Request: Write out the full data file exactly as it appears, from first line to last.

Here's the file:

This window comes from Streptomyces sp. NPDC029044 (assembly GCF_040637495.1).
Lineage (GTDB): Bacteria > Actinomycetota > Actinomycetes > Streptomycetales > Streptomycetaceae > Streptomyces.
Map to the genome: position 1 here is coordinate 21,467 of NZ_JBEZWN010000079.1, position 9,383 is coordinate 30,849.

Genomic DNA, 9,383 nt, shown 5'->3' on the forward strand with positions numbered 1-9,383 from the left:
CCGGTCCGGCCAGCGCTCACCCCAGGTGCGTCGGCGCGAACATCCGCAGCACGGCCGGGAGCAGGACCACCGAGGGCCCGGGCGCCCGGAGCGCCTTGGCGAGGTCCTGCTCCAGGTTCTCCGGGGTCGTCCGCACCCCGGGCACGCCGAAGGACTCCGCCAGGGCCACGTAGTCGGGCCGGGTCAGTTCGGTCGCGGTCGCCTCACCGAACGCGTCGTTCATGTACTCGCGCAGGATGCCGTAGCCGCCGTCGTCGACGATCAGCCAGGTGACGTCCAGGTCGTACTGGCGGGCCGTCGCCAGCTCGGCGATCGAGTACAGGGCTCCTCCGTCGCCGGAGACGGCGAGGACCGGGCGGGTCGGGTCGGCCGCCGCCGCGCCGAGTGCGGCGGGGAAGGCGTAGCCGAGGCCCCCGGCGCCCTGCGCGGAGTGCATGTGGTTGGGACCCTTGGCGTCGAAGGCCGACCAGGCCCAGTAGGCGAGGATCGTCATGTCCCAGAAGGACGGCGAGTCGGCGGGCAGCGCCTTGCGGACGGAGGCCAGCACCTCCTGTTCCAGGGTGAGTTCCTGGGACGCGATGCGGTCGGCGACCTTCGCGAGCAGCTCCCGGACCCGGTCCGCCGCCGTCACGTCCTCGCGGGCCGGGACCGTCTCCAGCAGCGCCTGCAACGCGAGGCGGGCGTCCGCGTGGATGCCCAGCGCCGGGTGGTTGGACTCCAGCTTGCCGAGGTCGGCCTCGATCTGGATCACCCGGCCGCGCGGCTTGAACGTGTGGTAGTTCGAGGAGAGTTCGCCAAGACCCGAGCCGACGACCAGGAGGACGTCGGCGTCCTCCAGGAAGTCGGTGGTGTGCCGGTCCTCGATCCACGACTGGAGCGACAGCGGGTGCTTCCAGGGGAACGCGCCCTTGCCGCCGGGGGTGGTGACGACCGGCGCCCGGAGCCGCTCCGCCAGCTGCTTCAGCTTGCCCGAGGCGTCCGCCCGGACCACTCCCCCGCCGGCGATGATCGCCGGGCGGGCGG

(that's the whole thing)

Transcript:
This window comes from Streptomyces sp. NPDC029044 (assembly GCF_040637495.1).
Lineage (GTDB): Bacteria > Actinomycetota > Actinomycetes > Streptomycetales > Streptomycetaceae > Streptomyces.
Map to the genome: position 1 here is coordinate 21,467 of NZ_JBEZWN010000079.1, position 9,383 is coordinate 30,849.

Genomic DNA, 9,383 nt, shown 5'->3' on the forward strand with positions numbered 1-9,383 from the left:
CCGGTCCGGCCAGCGCTCACCCCAGGTGCGTCGGCGCGAACATCCGCAGCACGGCCGGGAGCAGGACCACCGAGGGCCCGGGCGCCCGGAGCGCCTTGGCGAGGTCCTGCTCCAGGTTCTCCGGGGTCGTCCGCACCCCGGGCACGCCGAAGGACTCCGCCAGGGCCACGTAGTCGGGCCGGGTCAGTTCGGTCGCGGTCGCCTCACCGAACGCGTCGTTCATGTACTCGCGCAGGATGCCGTAGCCGCCGTCGTCGACGATCAGCCAGGTGACGTCCAGGTCGTACTGGCGGGCCGTCGCCAGCTCGGCGATCGAGTACAGGGCTCCTCCGTCGCCGGAGACGGCGAGGACCGGGCGGGTCGGGTCGGCCGCCGCCGCGCCGAGTGCGGCGGGGAAGGCGTAGCCGAGGCCCCCGGCGCCCTGCGCGGAGTGCATGTGGTTGGGACCCTTGGCGTCGAAGGCCGACCAGGCCCAGTAGGCGAGGATCGTCATGTCCCAGAAGGACGGCGAGTCGGCGGGCAGCGCCTTGCGGACGGAGGCCAGCACCTCCTGTTCCAGGGTGAGTTCCTGGGACGCGATGCGGTCGGCGACCTTCGCGAGCAGCTCCCGGACCCGGTCCGCCGCCGTCACGTCCTCGCGGGCCGGGACCGTCTCCAGCAGCGCCTGCAACGCGAGGCGGGCGTCCGCGTGGATGCCCAGCGCCGGGTGGTTGGACTCCAGCTTGCCGAGGTCGGCCTCGATCTGGATCACCCGGCCGCGCGGCTTGAACGTGTGGTAGTTCGAGGAGAGTTCGCCAAGACCCGAGCCGACGACCAGGAGGACGTCGGCGTCCTCCAGGAAGTCGGTGGTGTGCCGGTCCTCGATCCACGACTGGAGCGACAGCGGGTGCTTCCAGGGGAACGCGCCCTTGCCGCCGGGGGTGGTGACGACCGGCGCCCGGAGCCGCTCCGCCAGCTGCTTCAGCTTGCCCGAGGCGTCCGCCCGGACCACTCCCCCGCCGGCGATGATCGCCGGGCGGGCGG